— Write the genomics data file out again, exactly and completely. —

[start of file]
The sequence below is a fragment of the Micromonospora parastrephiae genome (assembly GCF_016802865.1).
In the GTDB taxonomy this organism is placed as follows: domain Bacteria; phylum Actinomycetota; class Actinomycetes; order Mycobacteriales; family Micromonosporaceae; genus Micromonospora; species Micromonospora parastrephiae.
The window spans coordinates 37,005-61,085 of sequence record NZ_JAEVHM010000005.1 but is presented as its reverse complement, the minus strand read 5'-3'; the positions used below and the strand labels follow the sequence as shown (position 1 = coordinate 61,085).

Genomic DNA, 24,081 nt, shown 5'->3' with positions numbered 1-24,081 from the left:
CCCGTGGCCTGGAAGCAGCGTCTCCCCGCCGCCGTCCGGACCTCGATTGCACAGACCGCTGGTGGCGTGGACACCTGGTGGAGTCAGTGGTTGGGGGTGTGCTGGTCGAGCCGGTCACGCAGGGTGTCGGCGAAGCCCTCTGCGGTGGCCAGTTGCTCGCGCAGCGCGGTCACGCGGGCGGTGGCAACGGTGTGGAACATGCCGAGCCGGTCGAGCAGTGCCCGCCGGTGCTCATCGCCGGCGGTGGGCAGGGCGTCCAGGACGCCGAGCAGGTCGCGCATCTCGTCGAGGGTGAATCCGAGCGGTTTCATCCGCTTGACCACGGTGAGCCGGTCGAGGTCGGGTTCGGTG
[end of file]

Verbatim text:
The sequence below is a fragment of the Micromonospora parastrephiae genome (assembly GCF_016802865.1).
In the GTDB taxonomy this organism is placed as follows: domain Bacteria; phylum Actinomycetota; class Actinomycetes; order Mycobacteriales; family Micromonosporaceae; genus Micromonospora; species Micromonospora parastrephiae.
The window spans coordinates 37,005-61,085 of sequence record NZ_JAEVHM010000005.1 but is presented as its reverse complement, the minus strand read 5'-3'; the positions used below and the strand labels follow the sequence as shown (position 1 = coordinate 61,085).

Genomic DNA, 24,081 nt, shown 5'->3' with positions numbered 1-24,081 from the left:
CCCGTGGCCTGGAAGCAGCGTCTCCCCGCCGCCGTCCGGACCTCGATTGCACAGACCGCTGGTGGCGTGGACACCTGGTGGAGTCAGTGGTTGGGGGTGTGCTGGTCGAGCCGGTCACGCAGGGTGTCGGCGAAGCCCTCTGCGGTGGCCAGTTGCTCGCGCAGCGCGGTCACGCGGGCGGTGGCAACGGTGTGGAACATGCCGAGCCGGTCGAGCAGTGCCCGCCGGTGCTCATCGCCGGCGGTGGGCAGGGCGTCCAGGACGCCGAGCAGGTCGCGCATCTCGTCGAGGGTGAATCCGAGCGGTTTCATCCGCTTGACCACGGTGAGCCGGTCGAGGTCGGGTTCGGTG